> please also see my reply to dsimcha.
> 


December 20, 2009
Hello bearophile,

> [...] you will end in D3 with templates + macros +
> language conventions that tell to not use templates when macros can be
> used.

There is nothing new in that. Even when you have other tools, you can still make every problem look like a nail, and it's an even worse idea than when you only have a hammer.


December 20, 2009
Hello Yigal,

> On 18/12/2009 17:34, dsimcha wrote:
> 
>> I think variadics, static if and alias parameters qualify more as a
>> "better design" than fixing "minor issues".
>> 
> actually they qualify as - "even worse design". duplicating the syntax
> like that is butt ugly.
> 

I for one think that it's a better design than C++ has. (Given that 99% of what they do, C++ was never designed to do at all, you'd be hard pressed to come up with a worse design without trying to.)

If you can come up with an even better design for compile time stuff, I'd be interested.

>the conflation of user-code and library code.

Could you elaborate on this?

> 
>>> but even more frustrating is the fact that
>>> template compilation bugs will also happen at the client.

Jumping back a bit; which client? The one with the compiler or the end user?

If the first; removing this puts major limits on what can be done because you can't do anything unless you be sure it will work with the open set of types that could be instanceiated, including ones you don't know about yet. I know some system like c# requiter you to define what you will do to a type at the top and then enforce that. IMHO this is a non-solution. Without be to silly I think I could come up with a library that would requiter a solution to the halting problem in order to check that the template code can't generate and error with the given constants and that a given type fits the constraints, both without actuality instanceate the template for the type.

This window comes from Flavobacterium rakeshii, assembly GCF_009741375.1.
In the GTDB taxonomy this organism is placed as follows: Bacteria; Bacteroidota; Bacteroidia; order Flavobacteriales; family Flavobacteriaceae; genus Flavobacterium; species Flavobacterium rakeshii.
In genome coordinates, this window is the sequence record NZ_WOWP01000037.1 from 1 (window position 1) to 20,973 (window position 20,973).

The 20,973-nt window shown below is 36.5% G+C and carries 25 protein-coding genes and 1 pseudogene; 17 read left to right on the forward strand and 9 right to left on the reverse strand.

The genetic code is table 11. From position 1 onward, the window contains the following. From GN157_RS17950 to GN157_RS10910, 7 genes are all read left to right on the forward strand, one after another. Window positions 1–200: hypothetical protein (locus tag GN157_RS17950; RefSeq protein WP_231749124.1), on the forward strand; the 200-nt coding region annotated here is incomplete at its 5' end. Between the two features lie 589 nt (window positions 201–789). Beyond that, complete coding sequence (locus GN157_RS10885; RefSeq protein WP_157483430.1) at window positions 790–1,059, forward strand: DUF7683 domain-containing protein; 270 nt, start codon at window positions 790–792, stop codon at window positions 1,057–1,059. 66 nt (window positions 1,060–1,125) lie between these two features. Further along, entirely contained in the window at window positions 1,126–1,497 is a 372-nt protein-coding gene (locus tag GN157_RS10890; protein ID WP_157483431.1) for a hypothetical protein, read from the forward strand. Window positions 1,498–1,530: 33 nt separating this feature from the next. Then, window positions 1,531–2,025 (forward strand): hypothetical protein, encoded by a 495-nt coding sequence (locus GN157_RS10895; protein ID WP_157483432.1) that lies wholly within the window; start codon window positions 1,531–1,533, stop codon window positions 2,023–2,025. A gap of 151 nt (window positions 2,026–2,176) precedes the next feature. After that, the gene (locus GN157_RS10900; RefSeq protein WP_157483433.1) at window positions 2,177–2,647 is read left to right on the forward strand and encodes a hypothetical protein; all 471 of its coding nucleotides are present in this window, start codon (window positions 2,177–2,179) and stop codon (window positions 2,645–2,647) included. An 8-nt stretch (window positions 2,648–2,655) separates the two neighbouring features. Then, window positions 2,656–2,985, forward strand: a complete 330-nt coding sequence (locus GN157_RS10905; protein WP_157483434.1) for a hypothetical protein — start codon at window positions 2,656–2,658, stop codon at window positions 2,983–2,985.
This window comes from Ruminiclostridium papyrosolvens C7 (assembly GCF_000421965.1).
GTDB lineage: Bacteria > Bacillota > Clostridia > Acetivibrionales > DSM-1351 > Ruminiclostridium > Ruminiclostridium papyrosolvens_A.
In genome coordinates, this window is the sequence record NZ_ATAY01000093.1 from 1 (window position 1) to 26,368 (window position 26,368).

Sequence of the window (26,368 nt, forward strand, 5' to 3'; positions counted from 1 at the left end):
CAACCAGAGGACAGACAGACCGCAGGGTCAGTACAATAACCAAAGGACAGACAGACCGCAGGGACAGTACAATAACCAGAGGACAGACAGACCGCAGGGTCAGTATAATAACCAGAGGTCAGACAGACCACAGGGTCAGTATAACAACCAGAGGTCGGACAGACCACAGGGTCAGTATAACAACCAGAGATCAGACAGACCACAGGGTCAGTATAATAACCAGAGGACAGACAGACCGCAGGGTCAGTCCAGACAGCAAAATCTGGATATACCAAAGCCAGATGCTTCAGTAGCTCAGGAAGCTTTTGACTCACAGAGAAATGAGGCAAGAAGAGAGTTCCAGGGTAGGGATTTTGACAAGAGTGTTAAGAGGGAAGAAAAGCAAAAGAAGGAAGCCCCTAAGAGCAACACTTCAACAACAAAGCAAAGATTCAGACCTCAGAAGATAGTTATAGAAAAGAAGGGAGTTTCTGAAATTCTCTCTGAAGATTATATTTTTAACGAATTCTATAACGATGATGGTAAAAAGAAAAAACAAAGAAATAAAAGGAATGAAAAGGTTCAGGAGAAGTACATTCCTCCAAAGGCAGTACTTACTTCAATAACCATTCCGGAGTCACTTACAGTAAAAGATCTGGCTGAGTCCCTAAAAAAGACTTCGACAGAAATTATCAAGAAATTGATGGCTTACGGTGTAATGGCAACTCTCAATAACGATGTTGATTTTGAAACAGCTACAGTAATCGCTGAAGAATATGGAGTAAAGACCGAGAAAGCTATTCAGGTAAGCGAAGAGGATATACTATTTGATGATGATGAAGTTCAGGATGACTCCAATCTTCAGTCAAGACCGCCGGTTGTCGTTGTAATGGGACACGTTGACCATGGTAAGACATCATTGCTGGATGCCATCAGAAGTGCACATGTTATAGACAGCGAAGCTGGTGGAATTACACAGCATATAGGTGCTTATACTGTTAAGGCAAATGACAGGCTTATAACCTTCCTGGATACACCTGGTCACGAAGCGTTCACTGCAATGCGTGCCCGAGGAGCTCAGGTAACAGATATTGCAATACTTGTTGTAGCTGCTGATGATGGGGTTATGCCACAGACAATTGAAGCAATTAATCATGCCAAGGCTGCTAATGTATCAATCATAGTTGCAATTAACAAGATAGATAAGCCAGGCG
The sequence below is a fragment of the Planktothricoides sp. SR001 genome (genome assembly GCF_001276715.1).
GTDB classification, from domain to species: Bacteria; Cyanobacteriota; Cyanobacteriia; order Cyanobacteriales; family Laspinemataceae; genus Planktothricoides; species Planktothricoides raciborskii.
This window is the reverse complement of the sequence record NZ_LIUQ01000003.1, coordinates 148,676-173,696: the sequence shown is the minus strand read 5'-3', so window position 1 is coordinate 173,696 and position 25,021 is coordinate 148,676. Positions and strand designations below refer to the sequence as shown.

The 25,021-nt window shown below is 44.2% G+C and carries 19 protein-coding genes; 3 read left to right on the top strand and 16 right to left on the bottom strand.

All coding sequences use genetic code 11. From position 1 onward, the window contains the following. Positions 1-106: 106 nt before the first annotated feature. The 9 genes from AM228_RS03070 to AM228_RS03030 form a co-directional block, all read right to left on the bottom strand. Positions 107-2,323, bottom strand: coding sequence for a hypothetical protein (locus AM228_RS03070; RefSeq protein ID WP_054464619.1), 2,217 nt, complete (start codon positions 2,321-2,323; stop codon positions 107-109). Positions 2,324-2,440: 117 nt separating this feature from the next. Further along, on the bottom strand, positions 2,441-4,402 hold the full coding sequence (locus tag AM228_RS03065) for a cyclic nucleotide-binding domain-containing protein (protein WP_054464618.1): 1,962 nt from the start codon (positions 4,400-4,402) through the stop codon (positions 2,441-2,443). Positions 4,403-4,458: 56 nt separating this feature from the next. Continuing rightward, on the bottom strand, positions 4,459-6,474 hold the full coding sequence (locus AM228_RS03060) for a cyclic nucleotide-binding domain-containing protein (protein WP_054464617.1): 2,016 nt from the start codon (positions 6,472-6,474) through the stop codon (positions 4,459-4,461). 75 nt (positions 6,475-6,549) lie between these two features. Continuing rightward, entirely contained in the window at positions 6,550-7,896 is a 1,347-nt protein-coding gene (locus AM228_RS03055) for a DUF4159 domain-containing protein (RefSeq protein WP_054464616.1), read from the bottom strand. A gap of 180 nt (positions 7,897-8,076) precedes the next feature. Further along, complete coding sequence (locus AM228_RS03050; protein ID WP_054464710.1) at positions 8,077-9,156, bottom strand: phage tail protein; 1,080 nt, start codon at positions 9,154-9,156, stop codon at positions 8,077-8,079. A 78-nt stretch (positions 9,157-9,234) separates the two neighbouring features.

If the second; nether D nor C++ have to worry about that.

> .Net generics for example work by creating an instantiation for each
> value type (same as c++ templates) and one instantiation for all
> reference types since at the binary level all reference types are
> simply
> addresses.

I don't know how it does it but there has to be more to it in C# because they allow you to do thing to the objects that Object doesn't support. For that to happen, the objects have to be wrapped or tagged or something so that the generics code can make "foo.MyFunction()" work for different types. If I has to guess, I'd guess it's done via a vtable either as a "magic" interface or as a fat pointer.

Oh, and if the above is garbage because C# can't access totally independent methods from a generic, then right there is my next argument against generics.